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Health Care Agents: Appointing One and Being One

When would I be asked to make decisions?

Normally the agent becomes the decision maker after the attending physician determines that the patient either temporarily or permanently lacks the ability to make health care decisions. Many states also require that a second physician confirm the patient's incapacity if the decision involves withholding or withdrawing life support treatments.

What do I need to know to make decisions?

You need to gather as much information as possible about the patient's condition. What is wrong with the patient (the diagnosis)? What is likely to happen to the patient because of the disease or medical condition (the prognosis)? If the doctors are unsure of the diagnosis or prognosis, you need to know when they will know more and what they are doing to get more information.

Sometimes the process of obtaining information involves invasive and uncomfortable testing, and you will need to decide if the process should go forward. For example, you may know that the patient would not have wanted invasive testing, or you may decide that the burdens of testing and or treatment outweigh any likely benefits.

Therefore, information about the patient's prognosis is particularly important. What, given the present situation, is the most likely outcome? Although the outcome may never be known absolutely, you can ask what chance the patient has to return to his or her previous condition, or if that is not realistic, what is the best outcome that could be expected? The worst?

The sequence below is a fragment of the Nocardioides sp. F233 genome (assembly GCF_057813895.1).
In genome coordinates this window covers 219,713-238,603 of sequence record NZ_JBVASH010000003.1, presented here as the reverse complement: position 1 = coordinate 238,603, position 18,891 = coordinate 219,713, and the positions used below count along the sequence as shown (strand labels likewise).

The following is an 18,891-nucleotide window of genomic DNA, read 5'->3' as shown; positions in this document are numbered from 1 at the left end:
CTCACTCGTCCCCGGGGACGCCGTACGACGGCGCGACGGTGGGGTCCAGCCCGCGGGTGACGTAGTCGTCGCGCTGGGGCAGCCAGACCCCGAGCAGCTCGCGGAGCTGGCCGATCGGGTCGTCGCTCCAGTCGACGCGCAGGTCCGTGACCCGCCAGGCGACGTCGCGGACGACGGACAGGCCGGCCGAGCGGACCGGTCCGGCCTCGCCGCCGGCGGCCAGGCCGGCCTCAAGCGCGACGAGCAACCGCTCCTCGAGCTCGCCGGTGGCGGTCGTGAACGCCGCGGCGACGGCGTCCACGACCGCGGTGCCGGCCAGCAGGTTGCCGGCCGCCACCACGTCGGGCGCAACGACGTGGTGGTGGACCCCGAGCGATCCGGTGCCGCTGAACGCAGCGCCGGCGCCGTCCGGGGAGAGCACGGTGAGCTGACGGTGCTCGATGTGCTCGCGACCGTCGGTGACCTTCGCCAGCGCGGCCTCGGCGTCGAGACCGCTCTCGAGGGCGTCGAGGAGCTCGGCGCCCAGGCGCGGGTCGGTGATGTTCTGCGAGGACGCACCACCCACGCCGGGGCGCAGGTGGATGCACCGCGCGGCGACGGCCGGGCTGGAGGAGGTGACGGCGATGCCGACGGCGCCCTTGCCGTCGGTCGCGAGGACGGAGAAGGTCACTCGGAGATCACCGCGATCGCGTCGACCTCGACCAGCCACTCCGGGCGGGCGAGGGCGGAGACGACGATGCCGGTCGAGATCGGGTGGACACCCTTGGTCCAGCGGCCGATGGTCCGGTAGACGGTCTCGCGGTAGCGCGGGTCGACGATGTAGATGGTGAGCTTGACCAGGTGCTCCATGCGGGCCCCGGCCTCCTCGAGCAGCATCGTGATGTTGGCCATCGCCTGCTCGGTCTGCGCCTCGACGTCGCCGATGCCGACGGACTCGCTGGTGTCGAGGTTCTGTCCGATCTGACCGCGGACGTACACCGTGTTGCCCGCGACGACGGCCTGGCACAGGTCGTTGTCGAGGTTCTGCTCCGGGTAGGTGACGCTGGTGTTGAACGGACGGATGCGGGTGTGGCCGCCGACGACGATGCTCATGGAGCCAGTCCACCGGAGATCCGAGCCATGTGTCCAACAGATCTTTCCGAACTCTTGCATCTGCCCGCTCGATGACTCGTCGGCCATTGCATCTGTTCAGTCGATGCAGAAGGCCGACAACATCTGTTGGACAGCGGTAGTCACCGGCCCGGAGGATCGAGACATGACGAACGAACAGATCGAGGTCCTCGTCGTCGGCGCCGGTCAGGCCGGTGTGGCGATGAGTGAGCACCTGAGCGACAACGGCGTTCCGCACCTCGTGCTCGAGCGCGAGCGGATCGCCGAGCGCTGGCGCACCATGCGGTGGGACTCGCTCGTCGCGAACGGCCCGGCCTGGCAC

If the doctor says the patient may improve with treatment, what does "improve" mean? To a doctor "improve" might mean survival, but with serious brain damage. You may know that the patient would not want treatment if that was the most likely outcome.

If the doctor says that the patient has a treatable condition, such as pneumonia, but this treatment cannot affect the underlying disease, such as advanced Alzheimer's disease, you may know that the patient would not want life prolonged under these circumstances. Or you might decide that because of other aspects of the patient's condition (for example, advanced cancer), further treatment would only prolong the patient's dying in an uncomfortable or painful condition.

It could be an appropriate decision to refrain from treating the pneumonia and concentrate only on treatments that would keep the patient comfortable. (Such treatments are commonly called palliative care.)

You also can ask the physician to describe how the patient's disease is likely to progress and what decisions are likely to be necessary at some point. For example, a patient with Alzheimer's disease eventually might stop eating or become unable to swallow.

You can begin to consider whether artificial nutrition and hydration should be given if that happens, and obtain specific information about these treatments. If someone is very sick, it is likely that at some point they will have cardiac or pulmonary arrest (their heart will stop beating or they will stop breathing). Start talking with the doctor early about whether or not a do-not-resuscitate (DNR) order should be written to prevent the use of cardiopulmonary resuscitation (CPR).

WebMD Medical Reference from the National Hospice and Palliative Care Organization

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